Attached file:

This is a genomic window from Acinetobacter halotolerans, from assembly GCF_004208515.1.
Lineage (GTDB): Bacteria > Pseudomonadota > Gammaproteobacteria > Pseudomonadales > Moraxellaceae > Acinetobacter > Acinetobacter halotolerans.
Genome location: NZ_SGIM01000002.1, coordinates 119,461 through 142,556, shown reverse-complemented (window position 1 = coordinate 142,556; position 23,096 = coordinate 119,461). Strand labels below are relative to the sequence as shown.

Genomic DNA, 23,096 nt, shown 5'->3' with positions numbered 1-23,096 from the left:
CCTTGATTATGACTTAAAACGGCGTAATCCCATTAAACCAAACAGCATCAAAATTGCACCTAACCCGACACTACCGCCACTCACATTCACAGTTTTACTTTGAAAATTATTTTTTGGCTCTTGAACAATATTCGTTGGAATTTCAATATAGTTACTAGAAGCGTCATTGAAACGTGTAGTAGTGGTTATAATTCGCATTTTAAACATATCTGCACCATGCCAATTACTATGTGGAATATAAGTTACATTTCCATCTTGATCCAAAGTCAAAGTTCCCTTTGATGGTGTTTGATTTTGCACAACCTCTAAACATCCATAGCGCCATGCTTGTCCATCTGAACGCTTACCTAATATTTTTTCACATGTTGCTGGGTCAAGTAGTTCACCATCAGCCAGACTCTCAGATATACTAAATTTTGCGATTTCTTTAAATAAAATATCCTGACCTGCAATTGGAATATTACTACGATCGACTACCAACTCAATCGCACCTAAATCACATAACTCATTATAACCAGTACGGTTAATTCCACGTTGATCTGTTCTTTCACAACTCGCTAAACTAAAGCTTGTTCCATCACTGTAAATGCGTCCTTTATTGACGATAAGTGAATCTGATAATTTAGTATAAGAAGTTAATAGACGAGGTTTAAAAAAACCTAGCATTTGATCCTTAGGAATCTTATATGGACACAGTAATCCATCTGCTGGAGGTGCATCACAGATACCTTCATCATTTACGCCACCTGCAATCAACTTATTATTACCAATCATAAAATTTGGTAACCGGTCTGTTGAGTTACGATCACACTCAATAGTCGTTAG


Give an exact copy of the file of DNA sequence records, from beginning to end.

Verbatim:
This is a genomic window from Acinetobacter halotolerans, from assembly GCF_004208515.1.
Lineage (GTDB): Bacteria > Pseudomonadota > Gammaproteobacteria > Pseudomonadales > Moraxellaceae > Acinetobacter > Acinetobacter halotolerans.
Genome location: NZ_SGIM01000002.1, coordinates 119,461 through 142,556, shown reverse-complemented (window position 1 = coordinate 142,556; position 23,096 = coordinate 119,461). Strand labels below are relative to the sequence as shown.

Genomic DNA, 23,096 nt, shown 5'->3' with positions numbered 1-23,096 from the left:
CCTTGATTATGACTTAAAACGGCGTAATCCCATTAAACCAAACAGCATCAAAATTGCACCTAACCCGACACTACCGCCACTCACATTCACAGTTTTACTTTGAAAATTATTTTTTGGCTCTTGAACAATATTCGTTGGAATTTCAATATAGTTACTAGAAGCGTCATTGAAACGTGTAGTAGTGGTTATAATTCGCATTTTAAACATATCTGCACCATGCCAATTACTATGTGGAATATAAGTTACATTTCCATCTTGATCCAAAGTCAAAGTTCCCTTTGATGGTGTTTGATTTTGCACAACCTCTAAACATCCATAGCGCCATGCTTGTCCATCTGAACGCTTACCTAATATTTTTTCACATGTTGCTGGGTCAAGTAGTTCACCATCAGCCAGACTCTCAGATATACTAAATTTTGCGATTTCTTTAAATAAAATATCCTGACCTGCAATTGGAATATTACTACGATCGACTACCAACTCAATCGCACCTAAATCACATAACTCATTATAACCAGTACGGTTAATTCCACGTTGATCTGTTCTTTCACAACTCGCTAAACTAAAGCTTGTTCCATCACTGTAAATGCGTCCTTTATTGACGATAAGTGAATCTGATAATTTAGTATAAGAAGTTAATAGACGAGGTTTAAAAAAACCTAGCATTTGATCCTTAGGAATCTTATATGGACACAGTAATCCATCTGCTGGAGGTGCATCACAGATACCTTCATCATTTACGCCACCTGCAATCAACTTATTATTACCAATCATAAAATTTGGTAACCGGTCTGTTGAGTTACGATCACACTCAATAGTCGTTAG